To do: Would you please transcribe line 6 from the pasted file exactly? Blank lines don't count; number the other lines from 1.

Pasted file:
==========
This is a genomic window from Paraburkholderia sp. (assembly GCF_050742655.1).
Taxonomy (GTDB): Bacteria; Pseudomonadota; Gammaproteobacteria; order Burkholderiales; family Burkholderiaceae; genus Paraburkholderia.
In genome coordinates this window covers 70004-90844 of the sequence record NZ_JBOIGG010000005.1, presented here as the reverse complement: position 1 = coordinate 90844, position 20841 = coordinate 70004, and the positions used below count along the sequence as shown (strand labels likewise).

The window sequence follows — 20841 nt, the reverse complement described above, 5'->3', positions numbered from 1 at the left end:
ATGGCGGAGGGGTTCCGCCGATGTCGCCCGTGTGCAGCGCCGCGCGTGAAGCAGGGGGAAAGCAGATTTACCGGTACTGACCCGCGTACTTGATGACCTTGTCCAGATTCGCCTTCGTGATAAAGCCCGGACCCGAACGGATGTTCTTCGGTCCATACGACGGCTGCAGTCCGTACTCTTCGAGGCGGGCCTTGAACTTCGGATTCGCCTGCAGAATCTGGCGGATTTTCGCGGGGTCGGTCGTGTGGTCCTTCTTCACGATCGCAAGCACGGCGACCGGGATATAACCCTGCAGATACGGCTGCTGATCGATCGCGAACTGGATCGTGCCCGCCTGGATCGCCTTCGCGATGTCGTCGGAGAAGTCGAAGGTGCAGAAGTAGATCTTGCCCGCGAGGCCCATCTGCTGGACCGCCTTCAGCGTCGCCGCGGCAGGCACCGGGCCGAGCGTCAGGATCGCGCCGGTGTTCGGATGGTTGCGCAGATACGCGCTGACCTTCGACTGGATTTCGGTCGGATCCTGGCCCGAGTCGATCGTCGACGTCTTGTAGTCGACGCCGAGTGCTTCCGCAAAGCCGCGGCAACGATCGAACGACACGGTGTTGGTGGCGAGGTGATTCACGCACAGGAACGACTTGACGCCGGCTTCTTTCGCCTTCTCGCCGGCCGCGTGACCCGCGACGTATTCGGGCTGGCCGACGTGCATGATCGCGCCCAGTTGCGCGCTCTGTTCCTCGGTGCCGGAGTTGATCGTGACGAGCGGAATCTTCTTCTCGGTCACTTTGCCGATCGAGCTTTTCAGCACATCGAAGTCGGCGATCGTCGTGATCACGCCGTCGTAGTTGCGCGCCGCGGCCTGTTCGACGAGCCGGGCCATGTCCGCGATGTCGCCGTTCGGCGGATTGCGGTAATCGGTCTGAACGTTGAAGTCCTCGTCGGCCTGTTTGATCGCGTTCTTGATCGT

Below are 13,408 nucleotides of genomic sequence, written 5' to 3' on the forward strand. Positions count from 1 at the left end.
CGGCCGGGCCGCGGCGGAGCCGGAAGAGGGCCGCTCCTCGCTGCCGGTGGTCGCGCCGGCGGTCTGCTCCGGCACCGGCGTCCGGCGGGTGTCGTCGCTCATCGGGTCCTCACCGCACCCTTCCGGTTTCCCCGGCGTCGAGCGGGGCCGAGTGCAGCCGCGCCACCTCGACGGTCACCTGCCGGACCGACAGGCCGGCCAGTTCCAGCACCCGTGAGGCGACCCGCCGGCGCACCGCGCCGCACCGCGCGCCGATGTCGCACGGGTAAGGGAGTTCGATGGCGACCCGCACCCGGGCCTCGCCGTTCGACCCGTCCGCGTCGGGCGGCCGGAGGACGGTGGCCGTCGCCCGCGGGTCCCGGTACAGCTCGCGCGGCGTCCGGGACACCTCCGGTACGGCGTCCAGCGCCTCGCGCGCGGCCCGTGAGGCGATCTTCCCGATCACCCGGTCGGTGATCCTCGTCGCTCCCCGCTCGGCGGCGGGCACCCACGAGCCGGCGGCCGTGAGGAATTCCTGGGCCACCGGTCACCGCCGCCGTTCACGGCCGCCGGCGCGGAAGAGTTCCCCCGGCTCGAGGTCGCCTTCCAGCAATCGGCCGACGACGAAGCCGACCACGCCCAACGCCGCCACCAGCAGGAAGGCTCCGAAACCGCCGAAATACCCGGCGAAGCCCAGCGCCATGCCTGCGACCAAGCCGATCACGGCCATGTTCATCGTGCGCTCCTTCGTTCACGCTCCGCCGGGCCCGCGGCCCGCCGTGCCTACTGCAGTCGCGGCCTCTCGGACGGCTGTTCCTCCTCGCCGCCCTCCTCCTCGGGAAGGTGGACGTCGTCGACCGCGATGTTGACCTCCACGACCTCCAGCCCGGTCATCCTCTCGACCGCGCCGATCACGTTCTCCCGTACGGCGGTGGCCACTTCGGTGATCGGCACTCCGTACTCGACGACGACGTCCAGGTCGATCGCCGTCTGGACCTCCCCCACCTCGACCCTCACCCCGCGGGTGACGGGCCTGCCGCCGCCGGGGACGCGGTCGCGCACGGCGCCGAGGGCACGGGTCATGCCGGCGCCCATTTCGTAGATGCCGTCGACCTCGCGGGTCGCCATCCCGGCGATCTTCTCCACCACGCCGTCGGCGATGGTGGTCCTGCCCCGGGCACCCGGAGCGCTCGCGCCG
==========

Below are 13,408 nucleotides of genomic sequence, written 5' to 3' on the forward strand. Positions count from 1 at the left end.